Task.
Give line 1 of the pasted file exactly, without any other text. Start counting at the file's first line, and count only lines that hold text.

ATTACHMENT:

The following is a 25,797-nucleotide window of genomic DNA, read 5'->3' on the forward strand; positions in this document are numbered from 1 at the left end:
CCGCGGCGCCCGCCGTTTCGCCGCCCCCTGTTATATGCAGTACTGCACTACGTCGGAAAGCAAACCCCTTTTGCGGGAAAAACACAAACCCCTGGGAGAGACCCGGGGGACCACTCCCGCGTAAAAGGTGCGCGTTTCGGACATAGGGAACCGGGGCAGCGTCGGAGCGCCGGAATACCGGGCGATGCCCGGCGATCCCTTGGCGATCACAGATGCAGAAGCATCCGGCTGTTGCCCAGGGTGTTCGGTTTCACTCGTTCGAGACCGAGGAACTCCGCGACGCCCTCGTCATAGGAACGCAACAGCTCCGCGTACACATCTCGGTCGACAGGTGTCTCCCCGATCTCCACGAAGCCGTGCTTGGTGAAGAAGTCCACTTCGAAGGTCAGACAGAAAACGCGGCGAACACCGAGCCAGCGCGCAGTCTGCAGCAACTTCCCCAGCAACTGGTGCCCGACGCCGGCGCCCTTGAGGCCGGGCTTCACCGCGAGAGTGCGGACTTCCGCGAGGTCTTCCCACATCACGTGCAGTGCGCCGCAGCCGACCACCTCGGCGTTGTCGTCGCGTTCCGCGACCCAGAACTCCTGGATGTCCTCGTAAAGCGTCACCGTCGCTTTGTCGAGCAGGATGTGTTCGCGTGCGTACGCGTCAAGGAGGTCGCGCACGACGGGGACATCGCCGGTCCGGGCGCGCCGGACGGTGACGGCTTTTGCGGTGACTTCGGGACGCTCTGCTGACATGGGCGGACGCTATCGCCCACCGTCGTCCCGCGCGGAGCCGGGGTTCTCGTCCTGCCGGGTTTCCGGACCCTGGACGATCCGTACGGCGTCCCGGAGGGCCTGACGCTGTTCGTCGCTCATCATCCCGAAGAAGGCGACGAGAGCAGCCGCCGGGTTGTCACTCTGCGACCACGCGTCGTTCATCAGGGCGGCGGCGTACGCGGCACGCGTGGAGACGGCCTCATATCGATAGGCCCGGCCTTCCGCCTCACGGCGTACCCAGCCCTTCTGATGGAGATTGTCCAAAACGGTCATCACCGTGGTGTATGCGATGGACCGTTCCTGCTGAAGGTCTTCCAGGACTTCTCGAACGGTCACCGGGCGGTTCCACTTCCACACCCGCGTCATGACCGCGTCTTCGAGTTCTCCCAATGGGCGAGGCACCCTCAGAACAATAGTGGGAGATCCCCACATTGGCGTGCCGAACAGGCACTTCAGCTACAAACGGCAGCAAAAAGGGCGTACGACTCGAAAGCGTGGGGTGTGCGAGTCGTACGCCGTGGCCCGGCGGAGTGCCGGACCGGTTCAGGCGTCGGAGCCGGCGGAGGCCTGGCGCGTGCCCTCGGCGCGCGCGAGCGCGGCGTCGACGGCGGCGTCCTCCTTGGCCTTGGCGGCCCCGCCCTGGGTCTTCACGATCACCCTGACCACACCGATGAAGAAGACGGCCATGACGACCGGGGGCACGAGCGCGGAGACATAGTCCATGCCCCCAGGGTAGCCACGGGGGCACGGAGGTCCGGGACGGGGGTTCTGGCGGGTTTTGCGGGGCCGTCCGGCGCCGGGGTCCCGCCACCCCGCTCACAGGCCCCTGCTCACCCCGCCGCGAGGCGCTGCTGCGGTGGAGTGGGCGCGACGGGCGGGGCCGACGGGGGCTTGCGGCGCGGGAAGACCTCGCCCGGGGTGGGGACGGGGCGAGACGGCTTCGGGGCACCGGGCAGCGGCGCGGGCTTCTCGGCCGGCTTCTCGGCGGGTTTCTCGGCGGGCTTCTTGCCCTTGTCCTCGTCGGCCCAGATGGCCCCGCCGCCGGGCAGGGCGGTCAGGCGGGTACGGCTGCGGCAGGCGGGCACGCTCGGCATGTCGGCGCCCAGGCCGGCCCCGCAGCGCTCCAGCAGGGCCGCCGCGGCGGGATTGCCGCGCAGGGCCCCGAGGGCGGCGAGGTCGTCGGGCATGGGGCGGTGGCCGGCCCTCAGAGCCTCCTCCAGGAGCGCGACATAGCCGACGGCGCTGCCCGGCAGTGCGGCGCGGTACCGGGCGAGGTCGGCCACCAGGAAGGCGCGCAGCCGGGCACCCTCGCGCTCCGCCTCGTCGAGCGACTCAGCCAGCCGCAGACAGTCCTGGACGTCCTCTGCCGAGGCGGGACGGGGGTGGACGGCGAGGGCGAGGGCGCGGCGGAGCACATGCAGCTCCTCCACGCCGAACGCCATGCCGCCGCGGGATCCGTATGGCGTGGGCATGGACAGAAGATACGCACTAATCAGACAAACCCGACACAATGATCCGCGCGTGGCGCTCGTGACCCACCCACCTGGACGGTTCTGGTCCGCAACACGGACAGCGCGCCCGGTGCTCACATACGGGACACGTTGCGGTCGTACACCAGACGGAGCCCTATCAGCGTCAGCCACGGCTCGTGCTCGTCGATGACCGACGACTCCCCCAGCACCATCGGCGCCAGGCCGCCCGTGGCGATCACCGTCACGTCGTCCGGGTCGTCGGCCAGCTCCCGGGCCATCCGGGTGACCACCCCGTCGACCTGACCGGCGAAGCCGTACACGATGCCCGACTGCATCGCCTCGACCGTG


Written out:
The following is a 25,797-nucleotide window of genomic DNA, read 5'->3' on the forward strand; positions in this document are numbered from 1 at the left end: